Karen Getting Married: The Growing Guest List Dilemma
When Karen came into the office last Monday, she asked how my weekend was, and I told her my weekend was lovely. Stupidly (and uncharacteristically, I might add), I failed to ask her the same question, but to my utter delight, she told me how her weekend was anyway. Her news blew me away! I immediately started thinking about the perfect personalized wedding favors for her long-awaited day. But I digress.
If you read our last blog post, you already know that Karen, who’s waited four years for this, is engaged! How lucky can two wedding bloggers get?! For the next few months, she’ll update you on the wedding details, and I get to update you on all the behind-the-scenes tidbits. Ready? Here we go!
They’ve Only Just Begun…
Because Karen has a lot of other stuff going on in her life over the next several days, she’s not hot and heavy into the planning. I know she’s been making a list of potential venues, and the only other thing Karen and her incredibly lucky finance have barely discussed is the guest list. Both are extremely active in their respective churches and communities, so they know a lot of people. In fact, just for grins, Karen quickly listed potential guests, and at last count, she was at 250–and that’s just her family and friends!
Her groom was thinking out loud that he wanted to invite his fellow singers in his church choir–that’s 100 people right off the bat! And he was just getting started! He hadn’t even counted his family, friends and others to whom he’s socially or organizationally connected.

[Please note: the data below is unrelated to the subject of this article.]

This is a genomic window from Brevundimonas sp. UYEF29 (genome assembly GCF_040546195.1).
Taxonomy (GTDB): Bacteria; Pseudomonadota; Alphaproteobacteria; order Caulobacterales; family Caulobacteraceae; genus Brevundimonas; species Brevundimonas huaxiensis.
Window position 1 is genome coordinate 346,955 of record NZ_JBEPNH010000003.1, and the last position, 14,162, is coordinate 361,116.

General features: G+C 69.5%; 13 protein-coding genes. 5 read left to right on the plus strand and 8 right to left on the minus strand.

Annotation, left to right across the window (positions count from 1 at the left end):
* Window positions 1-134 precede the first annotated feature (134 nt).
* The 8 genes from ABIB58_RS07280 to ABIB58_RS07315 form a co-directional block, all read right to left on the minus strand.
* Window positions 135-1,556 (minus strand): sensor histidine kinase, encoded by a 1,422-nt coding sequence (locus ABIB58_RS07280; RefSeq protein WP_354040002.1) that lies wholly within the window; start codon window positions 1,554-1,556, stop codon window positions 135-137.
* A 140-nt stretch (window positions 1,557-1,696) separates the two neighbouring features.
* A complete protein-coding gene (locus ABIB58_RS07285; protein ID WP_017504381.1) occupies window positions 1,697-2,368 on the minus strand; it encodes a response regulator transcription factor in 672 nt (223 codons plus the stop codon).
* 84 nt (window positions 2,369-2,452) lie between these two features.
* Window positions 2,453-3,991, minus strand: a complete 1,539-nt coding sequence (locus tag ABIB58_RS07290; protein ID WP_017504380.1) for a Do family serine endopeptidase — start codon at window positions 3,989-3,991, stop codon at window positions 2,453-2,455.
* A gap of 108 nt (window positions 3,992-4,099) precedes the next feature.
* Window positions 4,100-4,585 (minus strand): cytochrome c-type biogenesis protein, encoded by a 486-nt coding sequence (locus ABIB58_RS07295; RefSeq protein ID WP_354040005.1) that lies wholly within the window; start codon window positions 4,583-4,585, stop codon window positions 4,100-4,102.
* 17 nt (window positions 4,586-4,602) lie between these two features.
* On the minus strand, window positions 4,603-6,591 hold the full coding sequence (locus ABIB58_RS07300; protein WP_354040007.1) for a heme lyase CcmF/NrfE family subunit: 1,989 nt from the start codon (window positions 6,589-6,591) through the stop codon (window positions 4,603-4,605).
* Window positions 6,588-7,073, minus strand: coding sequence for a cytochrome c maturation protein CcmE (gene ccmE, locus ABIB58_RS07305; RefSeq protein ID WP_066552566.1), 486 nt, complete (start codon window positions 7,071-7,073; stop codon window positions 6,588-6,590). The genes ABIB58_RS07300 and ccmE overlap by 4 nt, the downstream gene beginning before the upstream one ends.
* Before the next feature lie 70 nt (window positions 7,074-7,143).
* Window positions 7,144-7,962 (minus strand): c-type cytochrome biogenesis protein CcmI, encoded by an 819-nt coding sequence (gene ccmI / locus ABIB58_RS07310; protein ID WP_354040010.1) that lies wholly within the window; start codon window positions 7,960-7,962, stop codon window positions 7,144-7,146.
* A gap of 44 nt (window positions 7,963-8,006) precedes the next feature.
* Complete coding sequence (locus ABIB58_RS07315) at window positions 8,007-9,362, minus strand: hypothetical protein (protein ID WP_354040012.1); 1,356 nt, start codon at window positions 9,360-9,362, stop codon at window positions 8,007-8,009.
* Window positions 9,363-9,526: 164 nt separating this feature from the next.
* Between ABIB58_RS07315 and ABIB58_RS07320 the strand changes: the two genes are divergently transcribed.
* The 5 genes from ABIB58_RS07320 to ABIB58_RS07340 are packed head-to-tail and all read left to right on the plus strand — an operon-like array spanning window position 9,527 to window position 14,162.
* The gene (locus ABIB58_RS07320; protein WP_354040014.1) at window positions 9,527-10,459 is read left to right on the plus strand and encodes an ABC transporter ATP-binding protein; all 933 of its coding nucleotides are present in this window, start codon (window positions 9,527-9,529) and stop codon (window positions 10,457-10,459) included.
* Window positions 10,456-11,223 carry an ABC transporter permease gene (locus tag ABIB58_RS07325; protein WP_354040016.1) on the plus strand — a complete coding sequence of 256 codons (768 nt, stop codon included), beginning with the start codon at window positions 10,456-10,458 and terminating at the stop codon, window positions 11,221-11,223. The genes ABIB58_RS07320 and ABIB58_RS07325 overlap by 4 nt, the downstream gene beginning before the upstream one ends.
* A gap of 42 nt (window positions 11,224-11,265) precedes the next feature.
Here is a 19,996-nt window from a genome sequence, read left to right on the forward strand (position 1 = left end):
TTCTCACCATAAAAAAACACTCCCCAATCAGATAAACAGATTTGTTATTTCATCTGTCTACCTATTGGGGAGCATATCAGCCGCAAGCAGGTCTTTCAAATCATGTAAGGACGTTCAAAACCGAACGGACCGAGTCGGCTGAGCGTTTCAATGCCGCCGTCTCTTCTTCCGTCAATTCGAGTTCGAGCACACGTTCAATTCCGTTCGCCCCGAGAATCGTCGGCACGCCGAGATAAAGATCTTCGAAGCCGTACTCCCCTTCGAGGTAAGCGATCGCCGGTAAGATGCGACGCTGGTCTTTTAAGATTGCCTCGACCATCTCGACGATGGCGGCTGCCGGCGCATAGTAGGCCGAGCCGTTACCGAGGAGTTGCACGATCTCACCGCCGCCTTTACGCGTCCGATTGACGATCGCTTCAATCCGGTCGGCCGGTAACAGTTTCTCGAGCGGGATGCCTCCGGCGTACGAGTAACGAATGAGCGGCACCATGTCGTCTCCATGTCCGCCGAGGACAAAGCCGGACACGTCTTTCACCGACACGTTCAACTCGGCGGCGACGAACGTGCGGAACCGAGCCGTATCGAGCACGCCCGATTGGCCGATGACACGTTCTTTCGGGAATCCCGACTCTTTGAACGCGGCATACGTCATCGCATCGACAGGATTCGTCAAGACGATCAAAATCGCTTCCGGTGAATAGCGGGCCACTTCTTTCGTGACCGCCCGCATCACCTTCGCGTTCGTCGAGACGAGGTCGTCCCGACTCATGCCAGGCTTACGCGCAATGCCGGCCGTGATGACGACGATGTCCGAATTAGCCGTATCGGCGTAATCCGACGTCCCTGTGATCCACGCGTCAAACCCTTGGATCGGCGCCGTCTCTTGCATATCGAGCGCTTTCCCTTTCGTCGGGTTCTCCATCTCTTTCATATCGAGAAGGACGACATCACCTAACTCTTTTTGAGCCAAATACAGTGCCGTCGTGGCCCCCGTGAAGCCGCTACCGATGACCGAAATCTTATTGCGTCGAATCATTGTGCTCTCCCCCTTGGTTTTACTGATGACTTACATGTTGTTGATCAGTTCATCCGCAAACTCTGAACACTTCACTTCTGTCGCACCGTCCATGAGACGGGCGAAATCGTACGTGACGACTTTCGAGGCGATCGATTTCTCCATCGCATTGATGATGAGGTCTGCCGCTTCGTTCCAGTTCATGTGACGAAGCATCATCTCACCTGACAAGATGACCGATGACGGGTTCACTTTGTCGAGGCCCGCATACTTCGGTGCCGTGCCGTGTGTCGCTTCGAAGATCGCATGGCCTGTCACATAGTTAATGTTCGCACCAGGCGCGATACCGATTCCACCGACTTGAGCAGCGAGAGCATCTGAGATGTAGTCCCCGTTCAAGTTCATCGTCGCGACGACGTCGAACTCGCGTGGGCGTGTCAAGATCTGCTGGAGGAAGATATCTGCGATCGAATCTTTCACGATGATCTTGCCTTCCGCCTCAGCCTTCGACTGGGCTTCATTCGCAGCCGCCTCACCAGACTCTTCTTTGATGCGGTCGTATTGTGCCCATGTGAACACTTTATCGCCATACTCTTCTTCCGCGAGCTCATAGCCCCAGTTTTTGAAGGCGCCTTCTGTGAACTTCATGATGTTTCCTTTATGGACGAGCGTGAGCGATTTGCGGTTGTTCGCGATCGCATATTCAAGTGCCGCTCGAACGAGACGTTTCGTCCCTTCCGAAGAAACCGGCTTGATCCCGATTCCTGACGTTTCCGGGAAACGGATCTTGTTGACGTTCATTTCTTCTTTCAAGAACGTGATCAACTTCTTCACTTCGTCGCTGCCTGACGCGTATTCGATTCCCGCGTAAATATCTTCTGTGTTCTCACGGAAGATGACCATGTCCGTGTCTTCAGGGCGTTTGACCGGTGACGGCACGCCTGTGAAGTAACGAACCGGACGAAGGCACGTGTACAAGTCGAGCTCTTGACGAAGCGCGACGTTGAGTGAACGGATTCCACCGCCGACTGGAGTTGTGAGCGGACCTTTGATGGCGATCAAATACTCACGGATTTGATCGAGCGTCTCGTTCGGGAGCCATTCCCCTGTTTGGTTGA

As the number neared the 500 mark, Karen grabbed her calculator, let her fingers dance on the keys for a few seconds, then looked at the man of her dreams and said, “At even only $40 per person, that’s $20,000 just for the catering!” They both agreed this topic required a lot more thought.
Deals on Meals?
As you would expect, the per-person cost for catering depends on the time and style of your event. A morning brunch or afternoon lunch will be less expensive than a seated dinner on a Saturday night, which can run you from $60 to $100 per person, and that doesn’t include the alcohol if you have an open bar. A buffet is less costly than a seated dinner, with heavy hors d’oeuvres a low-cost option–unless you go with cookies and Kool-Aid. Clearly, Karen and her fiance have a lot more thinking to do–and I’m sitting in the back seat, going along for the ride! Don’t worry! You’re coming, too!
Personally, I am sooooo happy and excited for Karen, I can’t even put it into words! Congratulations, my friend! Let the fun begin!